03) This article series will keep you informed in the lead-up to the COP 26 climate meeting in November. Stay tuned…
Did you know that in 1992, the Australian government willingly signed-on to a global treaty, along with 156 other countries, that committed them to preventing “dangerous anthropogenic interference with the climate system”?
The meeting was held in Rio De Janeiro, it was called the ‘Earth Summit’, and it was here that the United Nations Framework Convention on Climate Change (UNFCCC) was established. This treaty is an instrument of ‘international law’, which means it’s binding only to countries, not individuals, and only to those countries who agree to be bound by it.
But importantly, the ambitions of the UNFCCC agreement also echo into the modern day, and that’s through the annual Conference of the Parties (COP) meetings, and this year its COP 26, to be held in Glascow.
It’s important to note here that the United Nations isn’t an omnipotent force that makes laws, and then forces all countries to abide by them. Instead, it operates under international law, which is different to the domestic laws of a particular country because nations must choose to sign-up.
Since 1994, when the original treaty came into force, its received universal adoption, with 194 countries agreeing to become Parties to the Convention.
It was a staggering milestone. Not only because they managed to achieve such widespread agreement on the need for reducing greenhouse gas emissions, but because they did at a time when there was far less scientific certainty than there is today.
In the current fractured state of the international world order, it’s hard to imagine a similar multilateral agreement being made today. And, it is within this is the hyper-politicized world that the COP 26 meeting will attempt to drive agreement on reducing emissions and tackling climate change.
The key point however, is that COP 26 is a meeting of countries who made an agreement, Australia included.
Will Australia Keep its Word on the Paris Agreement?
And of course a subsequent agreement was made in Paris in 2015. We’ve all heard of the Paris Agreement, it outlined, for the first time, legally binding rules around climate change. Countries agreed to hold the increase in the global average temperature to well below 2°C above pre-industrial levels and aim for limiting warming to 1.5°C.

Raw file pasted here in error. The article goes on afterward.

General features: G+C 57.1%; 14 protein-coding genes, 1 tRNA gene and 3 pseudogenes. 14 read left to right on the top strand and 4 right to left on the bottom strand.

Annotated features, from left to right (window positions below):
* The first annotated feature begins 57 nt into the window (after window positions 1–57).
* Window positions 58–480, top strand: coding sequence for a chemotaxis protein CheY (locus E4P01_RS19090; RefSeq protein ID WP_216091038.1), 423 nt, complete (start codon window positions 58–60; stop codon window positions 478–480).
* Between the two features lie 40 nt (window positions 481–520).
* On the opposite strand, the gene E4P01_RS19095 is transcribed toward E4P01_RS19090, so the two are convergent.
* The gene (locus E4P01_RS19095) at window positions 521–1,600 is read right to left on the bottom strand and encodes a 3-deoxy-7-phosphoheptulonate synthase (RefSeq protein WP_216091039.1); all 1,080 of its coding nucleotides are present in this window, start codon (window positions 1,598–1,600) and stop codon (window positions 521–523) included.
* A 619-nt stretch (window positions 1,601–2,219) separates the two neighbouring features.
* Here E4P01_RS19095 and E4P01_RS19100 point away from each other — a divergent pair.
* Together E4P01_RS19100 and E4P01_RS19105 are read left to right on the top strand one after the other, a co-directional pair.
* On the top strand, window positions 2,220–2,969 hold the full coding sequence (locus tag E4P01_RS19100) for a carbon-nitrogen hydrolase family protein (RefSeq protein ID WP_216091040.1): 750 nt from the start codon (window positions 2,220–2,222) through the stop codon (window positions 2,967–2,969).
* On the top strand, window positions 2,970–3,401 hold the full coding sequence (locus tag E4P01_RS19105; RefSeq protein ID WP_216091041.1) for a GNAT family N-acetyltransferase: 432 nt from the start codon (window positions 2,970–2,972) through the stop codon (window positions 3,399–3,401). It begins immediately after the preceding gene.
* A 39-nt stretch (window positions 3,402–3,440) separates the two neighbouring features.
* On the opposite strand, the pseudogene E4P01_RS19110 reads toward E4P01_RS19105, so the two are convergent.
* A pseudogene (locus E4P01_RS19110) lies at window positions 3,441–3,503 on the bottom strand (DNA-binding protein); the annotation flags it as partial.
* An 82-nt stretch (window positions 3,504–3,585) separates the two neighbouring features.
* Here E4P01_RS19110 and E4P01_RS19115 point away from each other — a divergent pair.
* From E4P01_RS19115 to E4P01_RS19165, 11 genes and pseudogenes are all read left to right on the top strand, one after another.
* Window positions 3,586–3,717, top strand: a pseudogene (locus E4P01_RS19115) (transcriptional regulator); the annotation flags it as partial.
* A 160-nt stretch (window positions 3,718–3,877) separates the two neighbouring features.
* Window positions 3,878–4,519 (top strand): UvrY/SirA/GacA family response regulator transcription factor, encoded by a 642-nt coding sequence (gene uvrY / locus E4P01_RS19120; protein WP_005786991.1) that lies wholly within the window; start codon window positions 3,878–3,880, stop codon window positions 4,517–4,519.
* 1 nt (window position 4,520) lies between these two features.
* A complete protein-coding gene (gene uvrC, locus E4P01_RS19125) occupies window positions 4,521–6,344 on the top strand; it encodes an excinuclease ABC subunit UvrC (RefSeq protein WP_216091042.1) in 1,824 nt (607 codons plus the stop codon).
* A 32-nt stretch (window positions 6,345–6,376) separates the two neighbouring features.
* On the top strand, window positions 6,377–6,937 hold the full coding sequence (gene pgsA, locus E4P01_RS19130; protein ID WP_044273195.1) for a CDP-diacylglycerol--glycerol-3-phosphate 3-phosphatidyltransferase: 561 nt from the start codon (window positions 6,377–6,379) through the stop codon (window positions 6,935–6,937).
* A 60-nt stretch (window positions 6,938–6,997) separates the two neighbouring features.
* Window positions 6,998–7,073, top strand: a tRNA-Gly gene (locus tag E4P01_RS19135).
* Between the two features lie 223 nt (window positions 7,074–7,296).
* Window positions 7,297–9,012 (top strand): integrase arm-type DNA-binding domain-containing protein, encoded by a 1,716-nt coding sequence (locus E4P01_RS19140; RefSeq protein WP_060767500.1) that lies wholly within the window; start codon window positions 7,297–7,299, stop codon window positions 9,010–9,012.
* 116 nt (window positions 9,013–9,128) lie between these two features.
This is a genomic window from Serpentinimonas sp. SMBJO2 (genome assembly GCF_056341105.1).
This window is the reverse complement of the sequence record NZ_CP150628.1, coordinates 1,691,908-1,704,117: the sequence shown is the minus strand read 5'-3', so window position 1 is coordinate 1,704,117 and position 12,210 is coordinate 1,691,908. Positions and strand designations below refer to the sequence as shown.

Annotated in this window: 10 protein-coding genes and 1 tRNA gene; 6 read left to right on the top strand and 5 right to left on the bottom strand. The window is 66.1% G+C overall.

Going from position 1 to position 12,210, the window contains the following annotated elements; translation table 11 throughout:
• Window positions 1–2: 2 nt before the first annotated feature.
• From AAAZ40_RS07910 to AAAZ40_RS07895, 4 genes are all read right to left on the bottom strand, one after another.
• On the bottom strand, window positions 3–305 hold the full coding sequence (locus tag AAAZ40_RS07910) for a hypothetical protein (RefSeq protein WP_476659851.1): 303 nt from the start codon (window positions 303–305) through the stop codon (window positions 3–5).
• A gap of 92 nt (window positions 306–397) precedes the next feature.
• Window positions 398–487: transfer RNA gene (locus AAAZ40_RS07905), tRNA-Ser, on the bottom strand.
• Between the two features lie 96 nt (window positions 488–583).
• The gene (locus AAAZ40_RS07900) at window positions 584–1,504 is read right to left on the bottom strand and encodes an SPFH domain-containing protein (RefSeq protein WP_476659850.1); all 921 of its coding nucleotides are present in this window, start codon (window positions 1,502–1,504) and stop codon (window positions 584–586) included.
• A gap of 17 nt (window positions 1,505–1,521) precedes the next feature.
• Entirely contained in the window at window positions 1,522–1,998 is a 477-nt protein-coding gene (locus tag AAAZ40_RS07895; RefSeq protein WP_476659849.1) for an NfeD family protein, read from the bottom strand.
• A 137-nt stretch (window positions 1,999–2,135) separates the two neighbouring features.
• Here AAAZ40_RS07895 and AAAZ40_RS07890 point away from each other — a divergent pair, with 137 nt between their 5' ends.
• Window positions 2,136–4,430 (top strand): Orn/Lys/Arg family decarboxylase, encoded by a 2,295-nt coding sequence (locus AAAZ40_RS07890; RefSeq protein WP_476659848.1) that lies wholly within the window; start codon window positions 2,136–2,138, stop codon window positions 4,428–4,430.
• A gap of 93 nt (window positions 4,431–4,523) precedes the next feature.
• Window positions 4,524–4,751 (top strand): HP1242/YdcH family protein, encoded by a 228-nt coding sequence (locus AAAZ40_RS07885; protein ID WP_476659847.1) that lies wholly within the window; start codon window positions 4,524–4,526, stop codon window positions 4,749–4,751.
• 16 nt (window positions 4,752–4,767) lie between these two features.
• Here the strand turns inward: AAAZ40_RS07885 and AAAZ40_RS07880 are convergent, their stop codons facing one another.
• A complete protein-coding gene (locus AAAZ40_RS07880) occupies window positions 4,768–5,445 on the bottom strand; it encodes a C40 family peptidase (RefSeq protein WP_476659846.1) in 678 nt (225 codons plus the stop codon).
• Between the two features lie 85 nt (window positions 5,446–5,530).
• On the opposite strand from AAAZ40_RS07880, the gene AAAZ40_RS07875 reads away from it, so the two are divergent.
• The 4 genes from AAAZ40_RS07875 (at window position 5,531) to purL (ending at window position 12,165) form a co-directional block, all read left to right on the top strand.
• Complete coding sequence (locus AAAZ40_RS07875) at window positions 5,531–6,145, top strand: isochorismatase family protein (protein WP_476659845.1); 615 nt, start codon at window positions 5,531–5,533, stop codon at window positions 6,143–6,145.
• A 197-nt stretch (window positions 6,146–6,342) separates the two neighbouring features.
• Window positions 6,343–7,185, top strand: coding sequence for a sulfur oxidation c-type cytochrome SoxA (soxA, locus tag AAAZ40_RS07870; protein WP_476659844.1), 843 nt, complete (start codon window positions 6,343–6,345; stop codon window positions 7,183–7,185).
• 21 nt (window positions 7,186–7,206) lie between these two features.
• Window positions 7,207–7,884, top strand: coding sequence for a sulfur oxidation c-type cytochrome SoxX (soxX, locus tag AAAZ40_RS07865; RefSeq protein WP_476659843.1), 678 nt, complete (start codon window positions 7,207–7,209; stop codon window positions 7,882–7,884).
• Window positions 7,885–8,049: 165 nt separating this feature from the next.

The COP 26 summit brings together world leaders and climate scientists in order to agree and accelerate action on the Paris Agreement. But so far, the Australian government seems reluctant to arrive at the conference with increased ambition around emissions reduction.
Australia’s ambitions have stalled with the same commitment from 2015, made under Tony Abbott, of reducing emissions by between 26 and 28 per cent below 2005 levels by 2030, and the world is starting to notice.
Jonathan Pershing, the US President’s deputy special envoy for climate change, told a recent conference that we needed to do more.
“It would be really helpful to see Australia step forward with a more ambitious effort,” he said. “I would submit that Australia could be much more aggressive.”
Similarly Alok Sharma, the UK’s Minister of State, and the president of the upcoming climate conference in Glasgow, called-out our weak commitment.
“I urge Australia to step up with big, bold commitments ahead of COP26 in November,” he said.
The UK has promised to cut emissions by 68 per cent by 2030, the EU is aiming for a 55 per cent reduction, and the US is targeting 52 per cent by 2030.
If Australia fails to make ambitious emissions cuts it risks not only being left behind in terms of clear-energy technology, global trade and investment opportunities; it also risks committing that most egregious of sins, and that’s not keeping its word.
Now that’s un-Australian.